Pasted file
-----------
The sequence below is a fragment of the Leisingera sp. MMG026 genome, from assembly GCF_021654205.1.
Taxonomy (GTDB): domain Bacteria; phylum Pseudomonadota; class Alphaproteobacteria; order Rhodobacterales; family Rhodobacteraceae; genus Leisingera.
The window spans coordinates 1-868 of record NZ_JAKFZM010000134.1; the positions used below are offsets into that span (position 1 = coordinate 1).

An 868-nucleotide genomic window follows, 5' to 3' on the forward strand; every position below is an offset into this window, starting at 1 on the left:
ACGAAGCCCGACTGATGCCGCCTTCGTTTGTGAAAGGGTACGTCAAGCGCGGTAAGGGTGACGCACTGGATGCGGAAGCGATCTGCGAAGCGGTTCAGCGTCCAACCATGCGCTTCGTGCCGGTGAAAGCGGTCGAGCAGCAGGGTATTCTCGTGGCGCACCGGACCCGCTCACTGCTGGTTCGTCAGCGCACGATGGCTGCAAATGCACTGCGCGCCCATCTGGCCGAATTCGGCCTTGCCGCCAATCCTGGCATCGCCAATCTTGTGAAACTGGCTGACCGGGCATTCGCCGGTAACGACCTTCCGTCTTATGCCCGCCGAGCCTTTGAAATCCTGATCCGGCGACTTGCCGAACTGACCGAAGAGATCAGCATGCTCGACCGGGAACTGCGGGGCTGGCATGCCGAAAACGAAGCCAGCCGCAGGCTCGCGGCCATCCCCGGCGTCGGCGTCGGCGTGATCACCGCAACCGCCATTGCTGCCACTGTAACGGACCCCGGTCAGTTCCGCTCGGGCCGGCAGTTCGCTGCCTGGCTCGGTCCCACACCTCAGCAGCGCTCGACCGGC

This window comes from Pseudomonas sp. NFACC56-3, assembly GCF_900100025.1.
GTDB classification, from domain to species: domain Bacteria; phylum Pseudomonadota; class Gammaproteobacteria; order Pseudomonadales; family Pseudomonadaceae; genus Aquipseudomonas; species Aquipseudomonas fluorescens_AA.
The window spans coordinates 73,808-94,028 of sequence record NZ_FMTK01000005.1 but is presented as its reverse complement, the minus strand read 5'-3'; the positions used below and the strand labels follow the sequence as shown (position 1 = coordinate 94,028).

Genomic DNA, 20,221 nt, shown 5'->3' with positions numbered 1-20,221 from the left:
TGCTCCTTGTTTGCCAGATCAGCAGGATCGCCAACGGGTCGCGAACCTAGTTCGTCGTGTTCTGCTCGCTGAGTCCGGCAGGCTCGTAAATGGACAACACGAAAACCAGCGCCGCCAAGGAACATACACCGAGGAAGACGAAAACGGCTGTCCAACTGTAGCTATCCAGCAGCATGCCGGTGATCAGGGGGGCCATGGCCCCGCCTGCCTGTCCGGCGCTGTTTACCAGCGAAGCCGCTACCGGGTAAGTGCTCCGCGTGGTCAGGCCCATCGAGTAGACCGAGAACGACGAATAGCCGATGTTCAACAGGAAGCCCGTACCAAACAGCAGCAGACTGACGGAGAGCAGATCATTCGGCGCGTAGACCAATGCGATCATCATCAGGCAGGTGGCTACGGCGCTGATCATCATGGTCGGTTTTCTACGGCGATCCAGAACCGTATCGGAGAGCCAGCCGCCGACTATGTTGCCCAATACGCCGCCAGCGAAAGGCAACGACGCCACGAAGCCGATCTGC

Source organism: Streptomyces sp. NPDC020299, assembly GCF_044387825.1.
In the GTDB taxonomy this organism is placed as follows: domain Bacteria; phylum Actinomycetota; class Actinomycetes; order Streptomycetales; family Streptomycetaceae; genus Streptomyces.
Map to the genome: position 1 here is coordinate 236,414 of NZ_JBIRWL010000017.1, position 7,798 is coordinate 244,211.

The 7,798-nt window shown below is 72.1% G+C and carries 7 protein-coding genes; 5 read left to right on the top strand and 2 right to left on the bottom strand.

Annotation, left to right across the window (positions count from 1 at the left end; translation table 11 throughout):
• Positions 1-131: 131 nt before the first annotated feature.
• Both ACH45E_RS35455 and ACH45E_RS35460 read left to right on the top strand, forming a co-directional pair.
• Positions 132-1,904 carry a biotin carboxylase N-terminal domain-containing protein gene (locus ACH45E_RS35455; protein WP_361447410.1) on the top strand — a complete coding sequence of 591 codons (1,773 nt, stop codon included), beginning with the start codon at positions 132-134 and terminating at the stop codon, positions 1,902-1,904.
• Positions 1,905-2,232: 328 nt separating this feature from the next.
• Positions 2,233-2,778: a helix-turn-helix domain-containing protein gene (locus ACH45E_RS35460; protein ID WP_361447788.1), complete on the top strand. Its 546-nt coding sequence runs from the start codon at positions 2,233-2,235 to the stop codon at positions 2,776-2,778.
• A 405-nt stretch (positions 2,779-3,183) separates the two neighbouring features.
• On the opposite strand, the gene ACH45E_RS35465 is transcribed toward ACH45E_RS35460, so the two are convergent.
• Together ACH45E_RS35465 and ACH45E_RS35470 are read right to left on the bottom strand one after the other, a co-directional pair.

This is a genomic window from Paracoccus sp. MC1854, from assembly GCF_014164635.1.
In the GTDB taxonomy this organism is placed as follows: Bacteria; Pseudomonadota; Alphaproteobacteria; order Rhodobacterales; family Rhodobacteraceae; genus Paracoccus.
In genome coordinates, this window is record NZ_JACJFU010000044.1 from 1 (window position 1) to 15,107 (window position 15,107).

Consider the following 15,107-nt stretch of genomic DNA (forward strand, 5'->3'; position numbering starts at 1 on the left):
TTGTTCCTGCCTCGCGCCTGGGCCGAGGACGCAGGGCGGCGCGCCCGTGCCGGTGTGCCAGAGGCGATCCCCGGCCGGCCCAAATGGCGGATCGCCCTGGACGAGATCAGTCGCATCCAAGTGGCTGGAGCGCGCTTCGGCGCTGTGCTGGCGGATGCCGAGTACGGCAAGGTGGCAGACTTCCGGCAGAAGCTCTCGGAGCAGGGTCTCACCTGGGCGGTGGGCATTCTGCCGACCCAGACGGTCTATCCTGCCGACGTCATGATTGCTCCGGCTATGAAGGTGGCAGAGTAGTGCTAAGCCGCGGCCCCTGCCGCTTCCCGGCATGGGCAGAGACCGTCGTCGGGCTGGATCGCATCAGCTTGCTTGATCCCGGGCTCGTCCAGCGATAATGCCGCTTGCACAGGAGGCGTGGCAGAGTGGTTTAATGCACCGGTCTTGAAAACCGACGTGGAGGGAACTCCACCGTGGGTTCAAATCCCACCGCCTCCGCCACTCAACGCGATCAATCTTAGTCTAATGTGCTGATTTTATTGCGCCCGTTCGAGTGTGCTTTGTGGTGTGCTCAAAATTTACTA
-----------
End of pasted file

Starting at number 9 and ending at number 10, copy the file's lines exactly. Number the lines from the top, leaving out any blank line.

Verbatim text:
Genomic DNA, 20,221 nt, shown 5'->3' with positions numbered 1-20,221 from the left:
TGCTCCTTGTTTGCCAGATCAGCAGGATCGCCAACGGGTCGCGAACCTAGTTCGTCGTGTTCTGCTCGCTGAGTCCGGCAGGCTCGTAAATGGACAACACGAAAACCAGCGCCGCCAAGGAACATACACCGAGGAAGACGAAAACGGCTGTCCAACTGTAGCTATCCAGCAGCATGCCGGTGATCAGGGGGGCCATGGCCCCGCCTGCCTGTCCGGCGCTGTTTACCAGCGAAGCCGCTACCGGGTAAGTGCTCCGCGTGGTCAGGCCCATCGAGTAGACCGAGAACGACGAATAGCCGATGTTCAACAGGAAGCCCGTACCAAACAGCAGCAGACTGACGGAGAGCAGATCATTCGGCGCGTAGACCAATGCGATCATCATCAGGCAGGTGGCTACGGCGCTGATCATCATGGTCGGTTTTCTACGGCGATCCAGAACCGTATCGGAGAGCCAGCCGCCGACTATGTTGCCCAATACGCCGCCAGCGAAAGGCAACGACGCCACGAAGCCGATCTGC